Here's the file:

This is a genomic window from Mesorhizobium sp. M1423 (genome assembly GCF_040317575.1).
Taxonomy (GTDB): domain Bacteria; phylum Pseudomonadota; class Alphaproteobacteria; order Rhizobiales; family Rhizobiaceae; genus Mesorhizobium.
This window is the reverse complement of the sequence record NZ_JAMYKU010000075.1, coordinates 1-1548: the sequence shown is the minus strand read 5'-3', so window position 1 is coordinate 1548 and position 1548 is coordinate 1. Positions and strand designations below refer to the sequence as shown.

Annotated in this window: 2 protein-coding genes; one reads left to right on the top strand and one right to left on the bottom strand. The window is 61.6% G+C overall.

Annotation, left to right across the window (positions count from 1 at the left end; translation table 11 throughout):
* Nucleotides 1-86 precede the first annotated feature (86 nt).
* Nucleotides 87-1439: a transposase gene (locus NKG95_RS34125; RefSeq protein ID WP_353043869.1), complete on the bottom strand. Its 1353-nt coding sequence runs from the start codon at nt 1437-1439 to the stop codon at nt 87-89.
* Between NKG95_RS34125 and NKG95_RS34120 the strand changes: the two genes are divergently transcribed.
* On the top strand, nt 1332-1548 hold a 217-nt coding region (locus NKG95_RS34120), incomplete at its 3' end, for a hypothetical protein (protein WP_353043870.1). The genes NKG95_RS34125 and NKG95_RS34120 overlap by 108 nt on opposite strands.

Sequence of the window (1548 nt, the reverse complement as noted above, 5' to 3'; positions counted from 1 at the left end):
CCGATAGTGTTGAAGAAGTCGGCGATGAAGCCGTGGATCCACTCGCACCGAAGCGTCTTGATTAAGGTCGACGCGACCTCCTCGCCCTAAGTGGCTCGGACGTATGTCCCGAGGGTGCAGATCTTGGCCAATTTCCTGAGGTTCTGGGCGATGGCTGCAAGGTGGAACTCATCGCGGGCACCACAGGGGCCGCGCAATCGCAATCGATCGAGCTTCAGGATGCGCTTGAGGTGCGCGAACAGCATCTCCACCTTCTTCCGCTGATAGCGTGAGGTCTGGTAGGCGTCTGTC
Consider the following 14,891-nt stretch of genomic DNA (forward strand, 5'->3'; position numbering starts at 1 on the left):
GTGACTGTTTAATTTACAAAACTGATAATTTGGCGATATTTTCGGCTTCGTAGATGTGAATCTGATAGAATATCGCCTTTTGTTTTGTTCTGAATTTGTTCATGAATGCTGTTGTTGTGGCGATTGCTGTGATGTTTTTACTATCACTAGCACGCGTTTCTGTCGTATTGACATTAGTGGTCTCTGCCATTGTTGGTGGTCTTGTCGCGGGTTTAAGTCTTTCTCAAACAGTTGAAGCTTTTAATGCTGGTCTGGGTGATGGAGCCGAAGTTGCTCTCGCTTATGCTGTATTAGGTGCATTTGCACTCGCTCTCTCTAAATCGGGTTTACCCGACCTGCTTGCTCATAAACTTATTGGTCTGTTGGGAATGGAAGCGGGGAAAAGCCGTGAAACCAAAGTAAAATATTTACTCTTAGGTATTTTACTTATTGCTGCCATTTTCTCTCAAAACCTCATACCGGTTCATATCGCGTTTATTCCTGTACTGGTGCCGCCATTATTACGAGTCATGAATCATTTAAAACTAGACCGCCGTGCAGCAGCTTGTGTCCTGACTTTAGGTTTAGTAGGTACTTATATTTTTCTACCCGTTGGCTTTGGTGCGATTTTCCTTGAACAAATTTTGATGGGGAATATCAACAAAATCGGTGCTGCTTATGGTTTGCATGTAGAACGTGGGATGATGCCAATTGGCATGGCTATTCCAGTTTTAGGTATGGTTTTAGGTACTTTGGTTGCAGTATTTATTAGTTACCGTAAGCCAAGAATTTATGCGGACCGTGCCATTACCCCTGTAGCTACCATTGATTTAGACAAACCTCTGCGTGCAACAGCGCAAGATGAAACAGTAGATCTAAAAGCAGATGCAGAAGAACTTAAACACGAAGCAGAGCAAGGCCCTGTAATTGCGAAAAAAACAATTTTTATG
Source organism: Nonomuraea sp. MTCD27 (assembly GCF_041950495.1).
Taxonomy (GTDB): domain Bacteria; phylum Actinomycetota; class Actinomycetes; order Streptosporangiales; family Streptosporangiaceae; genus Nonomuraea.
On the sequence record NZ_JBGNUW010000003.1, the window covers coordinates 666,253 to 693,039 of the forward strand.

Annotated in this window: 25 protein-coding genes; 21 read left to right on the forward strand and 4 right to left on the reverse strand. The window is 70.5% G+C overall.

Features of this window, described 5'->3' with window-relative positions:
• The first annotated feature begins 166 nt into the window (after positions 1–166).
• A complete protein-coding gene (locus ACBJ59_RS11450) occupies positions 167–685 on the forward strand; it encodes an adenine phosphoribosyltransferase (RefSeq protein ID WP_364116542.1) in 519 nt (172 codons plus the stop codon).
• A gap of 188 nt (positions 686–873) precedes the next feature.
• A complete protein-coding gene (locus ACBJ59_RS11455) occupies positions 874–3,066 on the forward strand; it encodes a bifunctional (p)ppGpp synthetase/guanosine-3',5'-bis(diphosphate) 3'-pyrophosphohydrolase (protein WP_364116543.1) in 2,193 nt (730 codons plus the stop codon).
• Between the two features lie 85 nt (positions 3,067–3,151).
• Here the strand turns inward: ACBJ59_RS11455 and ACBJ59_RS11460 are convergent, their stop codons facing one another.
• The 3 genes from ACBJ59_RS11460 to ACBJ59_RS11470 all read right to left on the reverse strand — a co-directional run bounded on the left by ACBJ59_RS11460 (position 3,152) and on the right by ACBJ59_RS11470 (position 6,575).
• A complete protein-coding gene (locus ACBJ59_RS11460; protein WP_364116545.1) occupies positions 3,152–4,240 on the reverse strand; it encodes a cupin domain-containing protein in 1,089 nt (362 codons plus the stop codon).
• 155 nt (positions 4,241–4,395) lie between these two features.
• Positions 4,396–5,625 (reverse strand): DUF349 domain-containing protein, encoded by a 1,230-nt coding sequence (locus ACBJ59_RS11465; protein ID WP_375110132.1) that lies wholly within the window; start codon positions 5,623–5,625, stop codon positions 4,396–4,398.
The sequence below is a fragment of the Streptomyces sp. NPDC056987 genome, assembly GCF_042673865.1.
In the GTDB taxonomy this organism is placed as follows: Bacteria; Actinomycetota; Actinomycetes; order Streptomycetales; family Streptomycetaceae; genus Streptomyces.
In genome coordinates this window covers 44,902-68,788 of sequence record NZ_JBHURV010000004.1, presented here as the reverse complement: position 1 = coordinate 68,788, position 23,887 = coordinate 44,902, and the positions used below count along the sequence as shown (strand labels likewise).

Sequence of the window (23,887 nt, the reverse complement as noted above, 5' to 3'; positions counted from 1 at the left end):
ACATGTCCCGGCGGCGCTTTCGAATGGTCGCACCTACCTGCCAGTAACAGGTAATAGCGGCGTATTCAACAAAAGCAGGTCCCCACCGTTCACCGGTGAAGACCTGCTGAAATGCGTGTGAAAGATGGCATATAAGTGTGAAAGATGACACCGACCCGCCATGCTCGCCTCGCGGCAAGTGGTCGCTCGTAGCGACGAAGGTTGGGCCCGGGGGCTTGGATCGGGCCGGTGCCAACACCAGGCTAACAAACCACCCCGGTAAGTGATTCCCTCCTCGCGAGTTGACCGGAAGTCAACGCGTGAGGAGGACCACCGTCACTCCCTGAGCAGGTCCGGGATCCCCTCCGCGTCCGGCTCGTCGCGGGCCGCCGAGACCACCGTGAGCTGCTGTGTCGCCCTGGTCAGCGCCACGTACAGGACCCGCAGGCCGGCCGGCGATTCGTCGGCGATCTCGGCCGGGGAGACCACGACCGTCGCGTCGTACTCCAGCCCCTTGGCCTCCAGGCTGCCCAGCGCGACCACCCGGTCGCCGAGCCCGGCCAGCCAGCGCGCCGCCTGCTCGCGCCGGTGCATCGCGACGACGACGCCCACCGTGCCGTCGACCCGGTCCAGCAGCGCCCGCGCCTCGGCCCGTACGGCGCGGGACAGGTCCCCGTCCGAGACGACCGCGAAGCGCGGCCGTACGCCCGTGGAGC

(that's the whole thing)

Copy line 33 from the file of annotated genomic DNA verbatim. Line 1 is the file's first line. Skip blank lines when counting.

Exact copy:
ACATGTCCCGGCGGCGCTTTCGAATGGTCGCACCTACCTGCCAGTAACAGGTAATAGCGGCGTATTCAACAAAAGCAGGTCCCCACCGTTCACCGGTGAAGACCTGCTGAAATGCGTGTGAAAGATGGCATATAAGTGTGAAAGATGACACCGACCCGCCATGCTCGCCTCGCGGCAAGTGGTCGCTCGTAGCGACGAAGGTTGGGCCCGGGGGCTTGGATCGGGCCGGTGCCAACACCAGGCTAACAAACCACCCCGGTAAGTGATTCCCTCCTCGCGAGTTGACCGGAAGTCAACGCGTGAGGAGGACCACCGTCACTCCCTGAGCAGGTCCGGGATCCCCTCCGCGTCCGGCTCGTCGCGGGCCGCCGAGACCACCGTGAGCTGCTGTGTCGCCCTGGTCAGCGCCACGTACAGGACCCGCAGGCCGGCCGGCGATTCGTCGGCGATCTCGGCCGGGGAGACCACGACCGTCGCGTCGTACTCCAGCCCCTTGGCCTCCAGGCTGCCCAGCGCGACCACCCGGTCGCCGAGCCCGGCCAGCCAGCGCGCCGCCTGCTCGCGCCGGTGCATCGCGACGACGACGCCCACCGTGCCGTCGACCCGGTCCAGCAGCGCCCGCGCCTCGGCCCGTACGGCGCGGGACAGGTCCCCGTCCGAGACGACCGCGAAGCGCGGCCGTACGCCCGTGGAGC